British journalist Hoskyns (Vogue, Spin, etc.) wends his way through 60s mythology and the mystique of the remarkable rock group known as The Band' to deliver a nicely readable, straightforward bit of pop-music history.
The compelling irony of The Band's career, Hoskyns shows, is that they achieved their greatest celebrity by breaking up: Martin Scorsese's film of their final concert, The Last Waltz (1978), "transcended the limitations of the genre and...caught both the sweep of the band's history and the edgy reality of live performance.'' The four Canadian members of The Band (Robbie Robertson, Rick Danko, Richard Manuel, and Garth Hudson) and their Arkansan drummer, Levon Helm, had backed singer Ronnie Hawkins as the "Hawks'' since the late 1950's, when most of them were still in their teens. Their striking out from the domineering and limited Hawkins--plus guitarist Robertson's strong desire to be part of "something more vital...than a travelling alcoholic freakshow''--led these talented musicians (each played a variety of instruments, and most sang) to a historic hookup with Bob Dylan and to his switch from acoustic folk to electrified rock. The first year with Dylan was a frenetic mix of world travel, often hostile audiences, drugs, and mayhem in the midst of an explosion of creativity that "was pop...rock 'n' roll...and R&B...fused with an avant-garde, anti-mainstream sensibility.'' The release, in 1968, of The Band's Music from Big Pink album offered down-home, gut- bucket country blues--a notable departure from the hard-and-acid rock of the day. As Hoskyns says, the group's very name was "born of a beguiling mixture of humility and arrogance. They were just `the band' but they were THE band.''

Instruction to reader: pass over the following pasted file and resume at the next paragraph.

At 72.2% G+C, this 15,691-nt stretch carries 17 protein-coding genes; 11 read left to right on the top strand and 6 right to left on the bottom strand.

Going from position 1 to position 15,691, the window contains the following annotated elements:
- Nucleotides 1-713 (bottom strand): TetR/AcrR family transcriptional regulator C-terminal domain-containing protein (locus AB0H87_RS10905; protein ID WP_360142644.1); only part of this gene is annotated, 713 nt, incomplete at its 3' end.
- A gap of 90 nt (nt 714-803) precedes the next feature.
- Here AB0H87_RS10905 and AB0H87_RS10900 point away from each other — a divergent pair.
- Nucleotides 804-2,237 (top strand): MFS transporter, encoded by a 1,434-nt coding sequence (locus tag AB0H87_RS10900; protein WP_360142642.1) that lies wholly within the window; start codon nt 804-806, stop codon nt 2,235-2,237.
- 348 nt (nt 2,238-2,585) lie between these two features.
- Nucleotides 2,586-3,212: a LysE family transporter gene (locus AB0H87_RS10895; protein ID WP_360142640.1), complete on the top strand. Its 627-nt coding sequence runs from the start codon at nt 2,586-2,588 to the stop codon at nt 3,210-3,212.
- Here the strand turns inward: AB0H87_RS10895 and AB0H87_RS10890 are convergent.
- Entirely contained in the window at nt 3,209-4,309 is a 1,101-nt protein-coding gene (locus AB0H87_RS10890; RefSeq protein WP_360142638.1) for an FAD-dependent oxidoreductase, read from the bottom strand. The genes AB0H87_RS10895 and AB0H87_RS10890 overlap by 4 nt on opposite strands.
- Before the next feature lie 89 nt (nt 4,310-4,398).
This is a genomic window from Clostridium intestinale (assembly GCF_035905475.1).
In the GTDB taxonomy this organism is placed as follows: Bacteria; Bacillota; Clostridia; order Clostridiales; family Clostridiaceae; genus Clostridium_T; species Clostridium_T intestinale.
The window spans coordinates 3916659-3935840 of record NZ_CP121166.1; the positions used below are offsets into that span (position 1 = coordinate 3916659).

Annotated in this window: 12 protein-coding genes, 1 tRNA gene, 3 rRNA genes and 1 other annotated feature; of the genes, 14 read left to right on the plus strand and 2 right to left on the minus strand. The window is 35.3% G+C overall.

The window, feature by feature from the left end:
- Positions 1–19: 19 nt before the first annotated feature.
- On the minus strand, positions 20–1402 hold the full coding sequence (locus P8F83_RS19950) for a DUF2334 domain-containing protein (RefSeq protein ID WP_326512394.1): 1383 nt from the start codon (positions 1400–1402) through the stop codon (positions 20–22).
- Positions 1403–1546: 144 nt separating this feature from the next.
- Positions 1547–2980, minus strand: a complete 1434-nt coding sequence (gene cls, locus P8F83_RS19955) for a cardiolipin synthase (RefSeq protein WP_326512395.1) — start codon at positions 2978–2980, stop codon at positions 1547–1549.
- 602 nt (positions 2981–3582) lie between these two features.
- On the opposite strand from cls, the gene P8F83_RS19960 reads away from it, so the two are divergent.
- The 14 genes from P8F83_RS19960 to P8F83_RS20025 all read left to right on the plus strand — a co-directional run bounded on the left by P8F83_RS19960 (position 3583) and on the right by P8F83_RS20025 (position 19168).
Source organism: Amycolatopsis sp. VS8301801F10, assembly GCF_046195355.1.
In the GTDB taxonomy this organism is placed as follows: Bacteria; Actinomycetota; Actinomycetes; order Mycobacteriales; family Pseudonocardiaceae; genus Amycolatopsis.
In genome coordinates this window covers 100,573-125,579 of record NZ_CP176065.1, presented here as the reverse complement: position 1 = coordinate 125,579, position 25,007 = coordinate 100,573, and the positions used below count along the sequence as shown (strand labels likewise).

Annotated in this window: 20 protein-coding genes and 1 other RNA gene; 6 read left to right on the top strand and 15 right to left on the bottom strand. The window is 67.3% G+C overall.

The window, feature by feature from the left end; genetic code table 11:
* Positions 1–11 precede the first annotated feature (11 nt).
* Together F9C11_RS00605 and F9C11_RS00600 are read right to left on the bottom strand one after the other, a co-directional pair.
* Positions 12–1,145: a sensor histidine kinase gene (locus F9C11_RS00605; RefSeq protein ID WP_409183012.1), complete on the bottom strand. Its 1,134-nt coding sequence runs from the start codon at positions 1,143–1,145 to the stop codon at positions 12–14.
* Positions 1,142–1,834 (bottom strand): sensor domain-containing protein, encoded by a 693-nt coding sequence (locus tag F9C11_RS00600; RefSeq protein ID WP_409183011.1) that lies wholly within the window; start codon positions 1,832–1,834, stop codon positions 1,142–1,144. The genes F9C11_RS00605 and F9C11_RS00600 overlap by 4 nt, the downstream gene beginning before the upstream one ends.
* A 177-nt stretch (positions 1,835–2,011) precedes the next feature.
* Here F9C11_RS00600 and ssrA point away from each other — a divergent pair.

Though relying heavily on others' material, a well-written, enjoyable account of a 60s legend.